But cultures are not to be taken for granted. Cultures respond to the investment of re-sources in shaping cultural patterns. Indeed, the performance of an economic system is dependent on whether certain conceptions and ways of life have achieved dominance. Contrary to what might be believed, economic phenomena have a primary interpersonal dimension. Individual behaviours are embedded in a pre-existing network of social relations which cannot be thought of as mere constraint; rather, they are one of the driving factors that prompt individual goals and motivations. People’s aspirations are deeply conditioned by the conventional wisdom about what makes life worth living.

            To conclude: we are well aware of the existential challenges of our times and we know that there are no easy answers. But we also know that the sense of possibility depends not only on opportunities and resources, but also on hope. There are two wrong ways – warns Pope Francis in Evangelii gaudium (2013) – of facing up to present-day major challenges. One is to yield to the temptation of remaining above reality through utopia; the other is not to resist the inclination of remaining below reality through resignation. We must avoid such pitfalls. What hope means today is precisely this: not considering ourselves either as a mere result of processes that are beyond our control or as a self-sufficient reality that does not need to embrace the spirit of fraternity.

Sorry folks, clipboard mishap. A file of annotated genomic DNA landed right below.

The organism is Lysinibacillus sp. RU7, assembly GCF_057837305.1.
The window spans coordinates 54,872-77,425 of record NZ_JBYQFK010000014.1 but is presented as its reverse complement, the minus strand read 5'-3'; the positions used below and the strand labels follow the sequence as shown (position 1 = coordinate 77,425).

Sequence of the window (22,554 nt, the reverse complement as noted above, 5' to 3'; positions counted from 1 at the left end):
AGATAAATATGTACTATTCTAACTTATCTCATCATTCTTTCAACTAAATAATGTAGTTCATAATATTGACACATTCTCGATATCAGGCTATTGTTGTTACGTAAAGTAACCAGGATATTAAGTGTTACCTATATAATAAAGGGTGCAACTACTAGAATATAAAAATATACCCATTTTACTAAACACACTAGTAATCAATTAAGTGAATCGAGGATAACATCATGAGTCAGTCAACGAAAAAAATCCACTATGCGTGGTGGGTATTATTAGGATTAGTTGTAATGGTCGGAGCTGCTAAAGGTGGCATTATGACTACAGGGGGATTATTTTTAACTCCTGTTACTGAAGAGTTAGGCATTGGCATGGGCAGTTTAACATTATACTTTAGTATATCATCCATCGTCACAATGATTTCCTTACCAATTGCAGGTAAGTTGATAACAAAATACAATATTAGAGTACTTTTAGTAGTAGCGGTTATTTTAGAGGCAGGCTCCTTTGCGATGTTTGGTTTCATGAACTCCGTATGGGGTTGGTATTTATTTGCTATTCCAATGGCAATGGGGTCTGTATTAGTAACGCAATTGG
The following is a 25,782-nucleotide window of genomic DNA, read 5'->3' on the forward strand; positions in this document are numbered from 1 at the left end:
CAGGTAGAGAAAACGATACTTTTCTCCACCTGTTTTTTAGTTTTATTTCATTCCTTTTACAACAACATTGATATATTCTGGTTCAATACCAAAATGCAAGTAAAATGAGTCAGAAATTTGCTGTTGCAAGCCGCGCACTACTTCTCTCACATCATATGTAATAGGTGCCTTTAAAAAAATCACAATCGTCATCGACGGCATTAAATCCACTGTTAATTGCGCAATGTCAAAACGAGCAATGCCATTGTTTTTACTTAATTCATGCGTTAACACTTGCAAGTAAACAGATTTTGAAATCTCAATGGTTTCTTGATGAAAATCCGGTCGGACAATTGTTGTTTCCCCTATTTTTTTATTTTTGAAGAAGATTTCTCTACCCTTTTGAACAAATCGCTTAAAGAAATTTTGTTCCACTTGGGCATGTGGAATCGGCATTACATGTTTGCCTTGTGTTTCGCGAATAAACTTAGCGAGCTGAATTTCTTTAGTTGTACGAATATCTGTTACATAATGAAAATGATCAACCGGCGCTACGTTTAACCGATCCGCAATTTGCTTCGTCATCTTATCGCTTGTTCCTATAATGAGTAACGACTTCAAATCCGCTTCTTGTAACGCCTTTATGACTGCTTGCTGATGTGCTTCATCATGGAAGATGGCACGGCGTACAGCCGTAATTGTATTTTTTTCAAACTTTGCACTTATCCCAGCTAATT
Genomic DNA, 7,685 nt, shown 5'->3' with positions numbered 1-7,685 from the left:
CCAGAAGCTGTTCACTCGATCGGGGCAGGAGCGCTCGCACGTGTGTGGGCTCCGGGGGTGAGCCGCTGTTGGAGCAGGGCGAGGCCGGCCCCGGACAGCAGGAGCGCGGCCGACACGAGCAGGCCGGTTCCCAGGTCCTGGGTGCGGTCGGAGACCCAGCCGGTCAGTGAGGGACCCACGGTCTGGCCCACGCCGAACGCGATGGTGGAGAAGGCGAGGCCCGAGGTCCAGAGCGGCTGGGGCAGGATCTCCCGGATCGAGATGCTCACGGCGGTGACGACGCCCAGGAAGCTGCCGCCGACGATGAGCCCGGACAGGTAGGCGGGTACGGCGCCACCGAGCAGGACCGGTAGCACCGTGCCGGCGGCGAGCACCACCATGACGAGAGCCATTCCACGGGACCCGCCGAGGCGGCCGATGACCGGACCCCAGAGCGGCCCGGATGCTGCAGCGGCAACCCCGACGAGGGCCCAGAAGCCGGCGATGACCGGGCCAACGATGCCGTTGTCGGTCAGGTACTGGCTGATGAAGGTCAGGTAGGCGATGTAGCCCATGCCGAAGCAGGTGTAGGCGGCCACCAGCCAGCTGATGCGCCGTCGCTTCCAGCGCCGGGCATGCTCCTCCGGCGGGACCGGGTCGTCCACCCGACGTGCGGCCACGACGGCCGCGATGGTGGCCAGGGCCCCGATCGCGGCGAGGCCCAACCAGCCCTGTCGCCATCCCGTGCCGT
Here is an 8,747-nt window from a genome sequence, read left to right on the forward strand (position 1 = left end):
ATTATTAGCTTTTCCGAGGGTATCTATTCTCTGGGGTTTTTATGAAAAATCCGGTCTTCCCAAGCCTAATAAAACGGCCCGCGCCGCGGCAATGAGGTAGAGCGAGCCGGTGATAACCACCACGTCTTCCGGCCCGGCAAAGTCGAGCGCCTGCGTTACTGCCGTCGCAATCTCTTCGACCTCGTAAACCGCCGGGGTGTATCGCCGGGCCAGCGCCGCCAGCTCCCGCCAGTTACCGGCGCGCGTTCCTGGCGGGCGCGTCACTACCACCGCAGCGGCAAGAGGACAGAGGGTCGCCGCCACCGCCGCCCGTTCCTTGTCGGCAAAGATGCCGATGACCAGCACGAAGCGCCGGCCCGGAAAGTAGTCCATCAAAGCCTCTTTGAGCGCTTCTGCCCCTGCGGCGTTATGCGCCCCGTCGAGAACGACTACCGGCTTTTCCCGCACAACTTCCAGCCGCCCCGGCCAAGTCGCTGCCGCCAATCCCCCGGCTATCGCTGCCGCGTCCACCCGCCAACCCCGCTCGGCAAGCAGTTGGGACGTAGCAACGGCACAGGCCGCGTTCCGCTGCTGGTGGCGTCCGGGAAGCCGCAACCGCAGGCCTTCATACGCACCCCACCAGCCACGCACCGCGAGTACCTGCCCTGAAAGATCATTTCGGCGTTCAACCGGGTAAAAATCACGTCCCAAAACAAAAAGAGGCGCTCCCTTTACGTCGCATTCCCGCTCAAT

I would like to end these notes with a quotation from Jonas Salk, the inventor of the anti-polio vaccine:

I now see that the major shift in human evolution is from behaving like an animal struggling to survive to behaving like an animal choosing to evolve… And to evolve, we need a new kind of behavior, a new ethic and a new morality. It will be that of the evolution of everyone rather than the survival of the fittest”. (Salk, 1973)

It is a robust encouragement to all those who strive to help build a better world, one serving the global common good.  Those with no hope in the future have only the present. And those who have only the present have no compelling reason to be interested in the future. But fortunately, people who continue to entertain a hope in the future have not disappeared, as those who participated to the Assisi gathering have demonstrated.


Stefano Zamagni, Professor of Economics, University of Bologna, Italy



  • Francis (2013). Evangelii gaudium (Apostolic exhortation On the Proclamation of the Gospel in Today’s World). Retrieved on July 11, 2021, from
  • Francis (2015). Laudato si’ (On Care for our Common Home). Retrieved on July 12, 2021, from
  • Francis (May 1, 2019). “Letter sent by the Holy Father for the Event ‘Economy of Francesco’ [Assisi, 26 - 28 March 2020]”. Retrieved on July 12, 2021, from
  • Keynes, J.M. (1931). “Economic Possibilities for our Grandchildren.” Essays in Persuasion. London: Macmillan
  • Rodrik, D. (August, 2019). “Putting Global Governance in its Place” CID Faculty Working Paper No. 359. Retrieved on July 11, 2021, from
  • Salk, J. (1973). Survival of the Wisest. New York: Harper and Row